Former Shetland resident Jake Davis could face jail when he is sentenced on Thursday for his role as a “core” member of internet hacking group Lulzsec.
He was one of four hackers who boasted “we are Gods now” as they waged an online campaign against websites belonging to the CIA, the Pentagon and the NHS.
Along with the online outfit’s chief hacker, 26-year-old Ryan Ackroyd, Davis, 20, and two other cohorts played a part in hijacking a host of companies.
Websites for Rupert Murdoch’s newspapers The Sun and the News of the World were targeted, as were electronics giant Sony and film studio 20th Century Fox.
Attacks were also launched against Nintendo, the UK’s Serious and Organised Crime Agency and the Arizona State Police, Southwark Crown Court heard on Wednesday.
The four caused “millions of pounds” of damage and exposed hundreds of thousands of members of the public by posting their personal details online.
Davis was the group’s press secretary, running its official Twitter feed. He liaised with journalists to help publicise Lulzsec’s “sophisticated and orchestrated campaign of online attacks” between February and September 2011.
Known by the alias “Topiary”, Davis issued press releases ridiculing the security of websites that had been hacked from the bedroom of the Shetland home where he lived alone.
Prosecutor Sandip Patel said the evidence demonstrated the group’s intention was to achieve “extensive national and international notoriety and publicity” and cause “unprecedented harm” to their victims.
Mr Patel said 750,000 pieces of personal data were recovered from Davis’ computer alone.
“[The four hackers] saw themselves as latter-day pirates, scouring the internet for vulnerable computer systems,” he said. “The defendants, and others like them, are at the cutting edge of contemporary emerging species of criminal offending.”
Davis, formerly of Hoofields, Lerwick, admitted to two counts of conspiring to commit an unauthorised act with intent to impair the operation of computers. He now gives an address in Spalding, Lincolnshire.
Defence QC Simon Mayo told the court Davis had since changed from being a depressed and isolated teenager in Shetland to an outgoing scriptwriter living in London.
His childhood and teenage years were beset with a series of personal tragedies leading to a diagnosis of clinical depression.
But since his arrest and prosecution, Davis has written several articles about his experiences and carved out a new life in the arts.
The court heard how Davis’ mother first took 6-year-old Jake and his brother to Shetland to get away from their alcoholic father.
Her new partner was killed when Davis was 12 after falling asleep at the wheel. That “significantly and adversely affected” him, Mr Mayo said.
“It impacted on him as he had to watch his mother go through the loss of someone she cared very much about, and losing someone he too had genuine affection for.”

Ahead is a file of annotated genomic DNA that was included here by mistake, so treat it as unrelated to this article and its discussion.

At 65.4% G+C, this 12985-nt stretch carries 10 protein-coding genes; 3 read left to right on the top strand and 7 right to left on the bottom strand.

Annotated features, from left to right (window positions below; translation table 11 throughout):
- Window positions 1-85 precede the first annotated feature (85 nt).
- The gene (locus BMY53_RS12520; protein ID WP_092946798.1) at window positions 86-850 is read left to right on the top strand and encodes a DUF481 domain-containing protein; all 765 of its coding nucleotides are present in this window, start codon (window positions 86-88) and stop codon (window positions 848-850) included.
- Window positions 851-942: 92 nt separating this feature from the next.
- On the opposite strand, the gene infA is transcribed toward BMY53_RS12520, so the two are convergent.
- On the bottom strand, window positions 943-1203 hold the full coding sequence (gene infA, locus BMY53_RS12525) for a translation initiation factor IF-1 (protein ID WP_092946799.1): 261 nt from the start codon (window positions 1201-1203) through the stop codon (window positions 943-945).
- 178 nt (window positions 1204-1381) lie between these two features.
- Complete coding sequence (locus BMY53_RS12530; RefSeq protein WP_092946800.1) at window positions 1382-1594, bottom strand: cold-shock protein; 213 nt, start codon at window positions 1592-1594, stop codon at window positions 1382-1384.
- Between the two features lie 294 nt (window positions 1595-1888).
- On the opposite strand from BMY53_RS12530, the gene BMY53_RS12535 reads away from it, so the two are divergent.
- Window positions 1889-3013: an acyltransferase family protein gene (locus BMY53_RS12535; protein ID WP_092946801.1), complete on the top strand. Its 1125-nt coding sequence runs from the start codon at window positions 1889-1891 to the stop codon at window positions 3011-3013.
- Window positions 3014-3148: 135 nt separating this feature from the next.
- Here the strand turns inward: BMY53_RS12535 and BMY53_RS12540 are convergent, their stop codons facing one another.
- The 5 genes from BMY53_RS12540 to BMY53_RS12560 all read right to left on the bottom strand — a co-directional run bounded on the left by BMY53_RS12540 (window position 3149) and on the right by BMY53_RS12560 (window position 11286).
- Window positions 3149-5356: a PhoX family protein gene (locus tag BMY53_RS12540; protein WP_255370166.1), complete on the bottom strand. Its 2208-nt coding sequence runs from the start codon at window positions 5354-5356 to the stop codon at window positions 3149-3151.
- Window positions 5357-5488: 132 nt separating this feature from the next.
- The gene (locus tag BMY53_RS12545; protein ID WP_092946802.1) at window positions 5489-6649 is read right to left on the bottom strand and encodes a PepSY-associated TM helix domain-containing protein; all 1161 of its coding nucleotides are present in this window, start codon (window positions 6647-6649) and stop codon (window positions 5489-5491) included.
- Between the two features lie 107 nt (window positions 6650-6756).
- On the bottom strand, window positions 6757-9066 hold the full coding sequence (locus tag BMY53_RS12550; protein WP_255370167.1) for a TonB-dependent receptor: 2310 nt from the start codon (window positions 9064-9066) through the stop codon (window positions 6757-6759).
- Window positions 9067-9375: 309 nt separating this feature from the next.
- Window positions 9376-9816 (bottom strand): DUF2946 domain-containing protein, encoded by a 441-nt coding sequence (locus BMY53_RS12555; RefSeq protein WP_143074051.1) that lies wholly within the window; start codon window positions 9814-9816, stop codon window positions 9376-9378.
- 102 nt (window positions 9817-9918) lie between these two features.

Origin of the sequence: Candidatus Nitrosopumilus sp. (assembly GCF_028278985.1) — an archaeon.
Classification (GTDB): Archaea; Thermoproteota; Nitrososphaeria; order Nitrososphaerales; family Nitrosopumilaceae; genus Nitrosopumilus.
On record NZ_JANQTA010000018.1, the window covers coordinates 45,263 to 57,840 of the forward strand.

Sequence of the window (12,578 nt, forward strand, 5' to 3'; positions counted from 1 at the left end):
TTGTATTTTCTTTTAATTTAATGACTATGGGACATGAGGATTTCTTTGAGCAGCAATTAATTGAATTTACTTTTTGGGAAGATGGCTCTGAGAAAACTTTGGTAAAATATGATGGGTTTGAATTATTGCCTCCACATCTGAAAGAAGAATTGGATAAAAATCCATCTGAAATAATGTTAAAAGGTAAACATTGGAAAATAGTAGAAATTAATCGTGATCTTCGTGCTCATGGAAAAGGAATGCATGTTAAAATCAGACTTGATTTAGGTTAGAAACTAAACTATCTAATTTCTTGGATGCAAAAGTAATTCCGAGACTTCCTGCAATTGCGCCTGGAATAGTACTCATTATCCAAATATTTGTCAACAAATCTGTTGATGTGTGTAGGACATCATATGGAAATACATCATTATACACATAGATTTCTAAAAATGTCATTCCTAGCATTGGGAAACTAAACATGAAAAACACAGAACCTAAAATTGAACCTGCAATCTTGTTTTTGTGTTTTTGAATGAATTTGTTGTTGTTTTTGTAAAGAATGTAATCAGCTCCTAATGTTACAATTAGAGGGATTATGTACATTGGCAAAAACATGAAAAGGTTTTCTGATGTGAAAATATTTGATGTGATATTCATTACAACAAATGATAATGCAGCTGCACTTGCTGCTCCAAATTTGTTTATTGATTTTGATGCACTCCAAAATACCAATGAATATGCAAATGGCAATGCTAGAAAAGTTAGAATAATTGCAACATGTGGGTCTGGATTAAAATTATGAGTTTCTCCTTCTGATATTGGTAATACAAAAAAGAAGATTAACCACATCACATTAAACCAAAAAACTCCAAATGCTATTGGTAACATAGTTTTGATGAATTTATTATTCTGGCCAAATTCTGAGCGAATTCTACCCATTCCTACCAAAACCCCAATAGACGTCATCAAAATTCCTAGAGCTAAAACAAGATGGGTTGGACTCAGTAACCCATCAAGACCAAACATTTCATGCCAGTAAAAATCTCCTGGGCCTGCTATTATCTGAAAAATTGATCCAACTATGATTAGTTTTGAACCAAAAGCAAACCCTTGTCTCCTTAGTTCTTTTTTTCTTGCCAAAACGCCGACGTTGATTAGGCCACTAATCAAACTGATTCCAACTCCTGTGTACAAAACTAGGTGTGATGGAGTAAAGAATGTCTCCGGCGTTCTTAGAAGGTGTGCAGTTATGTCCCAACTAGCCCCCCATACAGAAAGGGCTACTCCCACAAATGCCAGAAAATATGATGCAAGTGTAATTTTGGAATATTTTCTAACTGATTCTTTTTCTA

Mr Mayo claimed Davis had been bullied at school for preferring reading over sport. He refused to attend classes altogether from the age of 14.
Suffering from intermittent depression, Davis took a drug overdose in 2010 after moving out of the family home.
In November the same year, his biological father died. “There was an attempt made by his father to make contact through a third party, but before he could do that, his father committed suicide,” said Mr Mayo.
Davis was unable to attend the mainland funeral because he couldn’t afford the travel fare.
Up until then, Mr Mayo continued, Davis’ daily life was “dominated by an unstable background interceded by events of genuine tragedy”.
He was “socially isolated, lacking in meaningful interaction with his peers [and his] potential [was] not encouraged, let alone properly developed and utilised”.
Mr Mayo said that was the context under which Davis was “seduced by the ideology” of the Anonymous hacking movement and “sucked into” a life of cyber crime.
Recognised that his conducted had been “wholly wrong”, Mr Mayo said that following his conviction Davis began to turn his life around.
After The Observer published a piece he had written entitled My Life After Anonymous, Davis was contacted by a string of journalists, documentary makers and writers.
Michael Morris MBE, a co-founder of Art Angel, gave a character reference for Davis having worked with him on a new cultural project.
“He had huge potential to utilise everything he knows and what he is yet to learn in a most positive way,” Mr Morris said. “He could impact significantly on the cultural landscape if he is given more encouragement.”
Mr Mayo said Davis has now escaped the “social vacuum” he was previously in, and asked for a community order sentence rather than a prison term.
He also pointed out American authorities are currently pursuing Davis over his previous online activities.
Davis will be sentenced on Thursday, along with Ackroyd, Cleary and 18-year-old A-Level student Mustafa Al-Bassam.